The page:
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China Metallurgical shares drop in Hong Kong debut
Published on: 2009-09-24
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Sept. 24 (Bloomberg) -- Metallurgical Corporation of China Ltd. fell 11 percent on its first day of trading in Hong Kong, the city’s weakest debut this year, on concern government efforts to curb industrial overcapacity may restrict profit growth.

The state-owned construction company dropped to HK$5.64 at 2:42 p.m. local time from the HK$6.35 offer price, after raising HK$18.2 billion ($2.3 billion) in Hong Kong’s biggest initial public offering for 18 months.

China Metallurgical, which builds steel mills and helped construct Beijing’s “Bird’s Nest” Olympic stadium, sold shares at the lower end of its indicated range after China’s cabinet said it would rein in oversupply of steel and cement. The company will use the proceeds to expand its mine building business overseas.

“Some investors are concerned about oversupply in China’s steel industry as the company has business in that sector,” said Carmen Wong, an analyst at Phillip Securities Group in Hong Kong. “Market sentiment for this stock isn’t positive.”

The stock tracked a 13 percent decline in the company’s Shanghai-traded shares since their Sept. 21 debut. The company has built plants for Baosteel Group Corp., the country’s largest mill, and Handan Iron & Steel Group, according to its offer document.

The Hong Kong IPO pricing of HK$6.35 was 16.9 times forecast earnings, compared with 15.7 percent for the Hang Seng China Enterprises Index. The IPO was offered in a range between HK$6.16 and HK$6.81.

Investors in Hong Kong applied for 205 times the stock available compared with an oversubscription rate of almost 600 times for Sinopharm Group Co., China’s biggest drug distributor, which rose 16 percent on its debut yesterday.

Rising Output

Steel output jumped to a record in August, with the higher supply spurring a 20 percent decline in benchmark Chinese steel prices from this year’s record on Aug. 4. The country is the world’s largest steel producer, accounting for half of global output.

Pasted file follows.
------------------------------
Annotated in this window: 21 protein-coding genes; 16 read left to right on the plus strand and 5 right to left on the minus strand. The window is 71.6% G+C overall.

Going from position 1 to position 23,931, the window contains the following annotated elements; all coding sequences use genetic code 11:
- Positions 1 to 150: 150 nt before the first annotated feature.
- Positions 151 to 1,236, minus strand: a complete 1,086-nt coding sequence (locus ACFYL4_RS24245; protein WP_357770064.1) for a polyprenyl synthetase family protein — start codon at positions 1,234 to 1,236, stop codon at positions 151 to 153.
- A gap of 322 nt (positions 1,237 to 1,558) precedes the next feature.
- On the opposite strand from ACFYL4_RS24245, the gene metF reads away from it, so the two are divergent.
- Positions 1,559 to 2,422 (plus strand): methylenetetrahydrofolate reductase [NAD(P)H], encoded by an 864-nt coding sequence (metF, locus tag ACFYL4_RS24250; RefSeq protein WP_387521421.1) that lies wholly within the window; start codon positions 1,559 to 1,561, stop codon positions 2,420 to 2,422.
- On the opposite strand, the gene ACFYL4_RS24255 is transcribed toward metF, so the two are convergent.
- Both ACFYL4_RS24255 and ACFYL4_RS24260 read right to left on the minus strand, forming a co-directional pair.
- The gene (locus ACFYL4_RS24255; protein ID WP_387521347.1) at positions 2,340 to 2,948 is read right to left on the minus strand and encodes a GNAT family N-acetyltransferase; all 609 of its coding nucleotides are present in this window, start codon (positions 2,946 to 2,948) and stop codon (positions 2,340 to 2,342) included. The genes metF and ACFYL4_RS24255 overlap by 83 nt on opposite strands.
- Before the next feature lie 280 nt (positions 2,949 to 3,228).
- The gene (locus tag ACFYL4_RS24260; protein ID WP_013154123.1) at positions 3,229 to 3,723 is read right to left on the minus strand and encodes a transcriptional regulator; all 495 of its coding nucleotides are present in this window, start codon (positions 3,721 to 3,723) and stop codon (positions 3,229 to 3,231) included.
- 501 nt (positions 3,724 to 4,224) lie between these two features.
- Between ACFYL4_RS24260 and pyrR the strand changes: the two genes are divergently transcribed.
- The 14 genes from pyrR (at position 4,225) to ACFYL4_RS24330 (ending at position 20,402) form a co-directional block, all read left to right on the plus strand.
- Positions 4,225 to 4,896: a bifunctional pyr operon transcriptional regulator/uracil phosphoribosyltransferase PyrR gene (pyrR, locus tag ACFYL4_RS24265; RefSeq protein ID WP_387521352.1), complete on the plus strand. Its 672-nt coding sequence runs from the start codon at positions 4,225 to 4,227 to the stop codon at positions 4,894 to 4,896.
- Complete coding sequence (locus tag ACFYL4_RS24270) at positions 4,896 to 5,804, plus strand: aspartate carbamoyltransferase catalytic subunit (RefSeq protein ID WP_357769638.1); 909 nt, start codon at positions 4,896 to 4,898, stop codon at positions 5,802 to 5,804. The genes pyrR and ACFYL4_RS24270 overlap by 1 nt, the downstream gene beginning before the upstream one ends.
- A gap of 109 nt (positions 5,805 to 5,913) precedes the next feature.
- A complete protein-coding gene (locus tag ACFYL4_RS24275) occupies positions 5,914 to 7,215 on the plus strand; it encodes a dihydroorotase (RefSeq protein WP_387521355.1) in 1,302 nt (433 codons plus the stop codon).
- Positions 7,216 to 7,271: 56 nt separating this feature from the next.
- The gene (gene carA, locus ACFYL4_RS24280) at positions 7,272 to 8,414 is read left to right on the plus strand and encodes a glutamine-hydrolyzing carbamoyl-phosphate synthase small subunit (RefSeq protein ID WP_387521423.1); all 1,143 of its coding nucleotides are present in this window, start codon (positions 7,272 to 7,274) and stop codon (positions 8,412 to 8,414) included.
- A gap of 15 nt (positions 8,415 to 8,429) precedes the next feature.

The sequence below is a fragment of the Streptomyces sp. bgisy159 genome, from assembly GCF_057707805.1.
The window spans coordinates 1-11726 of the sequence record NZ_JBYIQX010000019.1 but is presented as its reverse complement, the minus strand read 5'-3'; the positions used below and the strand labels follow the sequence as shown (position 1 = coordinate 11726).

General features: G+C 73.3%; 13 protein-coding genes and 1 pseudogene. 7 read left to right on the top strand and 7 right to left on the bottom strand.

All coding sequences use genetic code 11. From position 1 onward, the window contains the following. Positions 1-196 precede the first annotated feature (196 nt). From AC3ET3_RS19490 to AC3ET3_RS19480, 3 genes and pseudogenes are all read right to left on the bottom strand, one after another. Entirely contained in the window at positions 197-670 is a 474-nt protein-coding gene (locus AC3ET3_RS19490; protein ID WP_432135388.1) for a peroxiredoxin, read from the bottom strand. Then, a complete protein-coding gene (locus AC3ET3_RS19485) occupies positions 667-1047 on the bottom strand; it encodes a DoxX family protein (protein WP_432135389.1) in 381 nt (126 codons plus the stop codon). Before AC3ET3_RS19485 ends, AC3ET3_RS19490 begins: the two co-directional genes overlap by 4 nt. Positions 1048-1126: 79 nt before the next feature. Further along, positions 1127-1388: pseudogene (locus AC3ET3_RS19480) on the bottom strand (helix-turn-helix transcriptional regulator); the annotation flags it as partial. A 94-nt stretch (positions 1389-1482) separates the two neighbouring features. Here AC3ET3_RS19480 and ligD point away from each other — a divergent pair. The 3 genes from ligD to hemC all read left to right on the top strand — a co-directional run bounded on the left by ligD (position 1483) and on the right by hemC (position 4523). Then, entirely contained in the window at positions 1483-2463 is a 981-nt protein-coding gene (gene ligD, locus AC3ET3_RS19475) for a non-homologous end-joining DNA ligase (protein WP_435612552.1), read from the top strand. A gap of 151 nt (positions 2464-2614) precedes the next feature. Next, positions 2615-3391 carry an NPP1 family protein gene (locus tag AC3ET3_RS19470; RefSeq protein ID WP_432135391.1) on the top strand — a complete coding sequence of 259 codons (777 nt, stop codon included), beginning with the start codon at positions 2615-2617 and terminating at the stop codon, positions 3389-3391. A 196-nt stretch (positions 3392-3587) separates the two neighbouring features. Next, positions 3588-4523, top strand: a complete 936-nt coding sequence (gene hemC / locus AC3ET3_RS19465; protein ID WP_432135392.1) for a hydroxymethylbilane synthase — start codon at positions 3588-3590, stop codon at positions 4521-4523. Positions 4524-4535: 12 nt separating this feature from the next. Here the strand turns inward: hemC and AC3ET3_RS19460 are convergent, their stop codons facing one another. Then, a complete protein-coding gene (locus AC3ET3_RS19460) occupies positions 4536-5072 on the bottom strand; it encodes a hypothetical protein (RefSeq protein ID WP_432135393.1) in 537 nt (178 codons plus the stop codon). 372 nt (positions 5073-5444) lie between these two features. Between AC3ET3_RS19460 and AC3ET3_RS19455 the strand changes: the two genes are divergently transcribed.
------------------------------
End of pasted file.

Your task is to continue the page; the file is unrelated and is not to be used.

China’s steel production will rise 6 percent to 530 million metric tons this year as demand increases, according to the Ministry of Industry and Information Technology.

“China is producing more steel than they need and it could take two to three years before this is resolved,” said Francis Lun, general manager of Fulbright Securities Ltd. in Hong Kong.

Some Chinese mills have cut production this month as prices and profit dropped, Zhang Fenghua, export manager at Tangshan Iron & Steel Group, said on Sept. 18.

Bubble Burst

The last company to drop on its first day of trading in Hong Kong was Sundart International Holdings Ltd., which fell 6.7 percent on Aug. 21. Companies listing in Hong Kong have raised HK$58.4 billion in 2009.

“The bubble for IPOs has burst,” Lun said.

Jonathan Penkin, Goldman Sachs Group Inc.’s Hong Kong-based head of equity capital markets in Asia outside Japan, estimated in June that as many as 100 companies may be reviving Hong Kong IPO plans delayed by the 2008 market rout.

Companies are taking advantage of a stock rally to improve their balance sheets amid signs the global economic recession is easing and on expectations China’s stimulus program will boost long-term demand. Hong Kong’s benchmark Hang Seng Index has almost doubled from a one-year low on Oct. 27.

China Metallurgical will use the net proceeds of HK$15.6 billion from the sale to develop overseas metallurgical and mine construction projects, the company said on Sept. 23.

The company is constructing mines outside China as commodity prices rally. It’s building the $1.4 billion Ramu nickel project in Papua New Guinea and the Aynak copper mine in Afghanistan. It’s also working on plants for Tangshan Iron & Steel Group and Anshan Iron & Steel Group in northern Chinese provinces, according to its offer document.

Morgan Stanley, Citigroup Inc., China International Capital Corp. and Citic Securities Ltd. arranged Metallurgical’s Hong Kong sale.

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